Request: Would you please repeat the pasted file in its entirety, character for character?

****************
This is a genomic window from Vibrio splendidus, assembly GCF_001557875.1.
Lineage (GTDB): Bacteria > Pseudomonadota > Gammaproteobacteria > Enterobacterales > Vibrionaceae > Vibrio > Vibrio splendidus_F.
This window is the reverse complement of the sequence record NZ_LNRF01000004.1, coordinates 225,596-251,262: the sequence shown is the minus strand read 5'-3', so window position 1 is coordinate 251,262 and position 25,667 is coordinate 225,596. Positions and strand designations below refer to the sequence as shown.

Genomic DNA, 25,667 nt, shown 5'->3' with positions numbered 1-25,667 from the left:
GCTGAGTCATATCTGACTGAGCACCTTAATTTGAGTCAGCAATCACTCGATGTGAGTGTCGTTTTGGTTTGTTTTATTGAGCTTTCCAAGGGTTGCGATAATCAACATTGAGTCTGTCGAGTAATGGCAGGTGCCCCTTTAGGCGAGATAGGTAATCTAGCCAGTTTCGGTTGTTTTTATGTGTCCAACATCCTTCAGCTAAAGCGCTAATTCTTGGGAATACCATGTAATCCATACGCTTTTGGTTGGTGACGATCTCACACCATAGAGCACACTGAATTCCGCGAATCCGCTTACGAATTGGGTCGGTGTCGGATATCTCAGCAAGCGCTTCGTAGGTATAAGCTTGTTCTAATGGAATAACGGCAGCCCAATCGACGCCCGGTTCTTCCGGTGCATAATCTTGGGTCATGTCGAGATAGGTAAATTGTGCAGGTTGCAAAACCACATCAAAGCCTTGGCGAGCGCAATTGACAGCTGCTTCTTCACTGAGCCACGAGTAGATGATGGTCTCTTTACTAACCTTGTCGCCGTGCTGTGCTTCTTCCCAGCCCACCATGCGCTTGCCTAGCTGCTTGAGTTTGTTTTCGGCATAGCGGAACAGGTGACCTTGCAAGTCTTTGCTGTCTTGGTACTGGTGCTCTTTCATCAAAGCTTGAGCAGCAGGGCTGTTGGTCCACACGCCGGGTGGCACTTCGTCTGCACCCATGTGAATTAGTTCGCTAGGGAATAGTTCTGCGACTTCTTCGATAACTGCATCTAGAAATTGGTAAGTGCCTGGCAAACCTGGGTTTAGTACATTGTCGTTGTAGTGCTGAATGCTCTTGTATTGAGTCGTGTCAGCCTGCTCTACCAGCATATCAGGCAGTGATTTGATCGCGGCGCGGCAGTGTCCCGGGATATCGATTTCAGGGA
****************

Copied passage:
This is a genomic window from Vibrio splendidus, assembly GCF_001557875.1.
Lineage (GTDB): Bacteria > Pseudomonadota > Gammaproteobacteria > Enterobacterales > Vibrionaceae > Vibrio > Vibrio splendidus_F.
This window is the reverse complement of the sequence record NZ_LNRF01000004.1, coordinates 225,596-251,262: the sequence shown is the minus strand read 5'-3', so window position 1 is coordinate 251,262 and position 25,667 is coordinate 225,596. Positions and strand designations below refer to the sequence as shown.

Genomic DNA, 25,667 nt, shown 5'->3' with positions numbered 1-25,667 from the left:
GCTGAGTCATATCTGACTGAGCACCTTAATTTGAGTCAGCAATCACTCGATGTGAGTGTCGTTTTGGTTTGTTTTATTGAGCTTTCCAAGGGTTGCGATAATCAACATTGAGTCTGTCGAGTAATGGCAGGTGCCCCTTTAGGCGAGATAGGTAATCTAGCCAGTTTCGGTTGTTTTTATGTGTCCAACATCCTTCAGCTAAAGCGCTAATTCTTGGGAATACCATGTAATCCATACGCTTTTGGTTGGTGACGATCTCACACCATAGAGCACACTGAATTCCGCGAATCCGCTTACGAATTGGGTCGGTGTCGGATATCTCAGCAAGCGCTTCGTAGGTATAAGCTTGTTCTAATGGAATAACGGCAGCCCAATCGACGCCCGGTTCTTCCGGTGCATAATCTTGGGTCATGTCGAGATAGGTAAATTGTGCAGGTTGCAAAACCACATCAAAGCCTTGGCGAGCGCAATTGACAGCTGCTTCTTCACTGAGCCACGAGTAGATGATGGTCTCTTTACTAACCTTGTCGCCGTGCTGTGCTTCTTCCCAGCCCACCATGCGCTTGCCTAGCTGCTTGAGTTTGTTTTCGGCATAGCGGAACAGGTGACCTTGCAAGTCTTTGCTGTCTTGGTACTGGTGCTCTTTCATCAAAGCTTGAGCAGCAGGGCTGTTGGTCCACACGCCGGGTGGCACTTCGTCTGCACCCATGTGAATTAGTTCGCTAGGGAATAGTTCTGCGACTTCTTCGATAACTGCATCTAGAAATTGGTAAGTGCCTGGCAAACCTGGGTTTAGTACATTGTCGTTGTAGTGCTGAATGCTCTTGTATTGAGTCGTGTCAGCCTGCTCTACCAGCATATCAGGCAGTGATTTGATCGCGGCGCGGCAGTGTCCCGGGATATCGATTTCAGGGA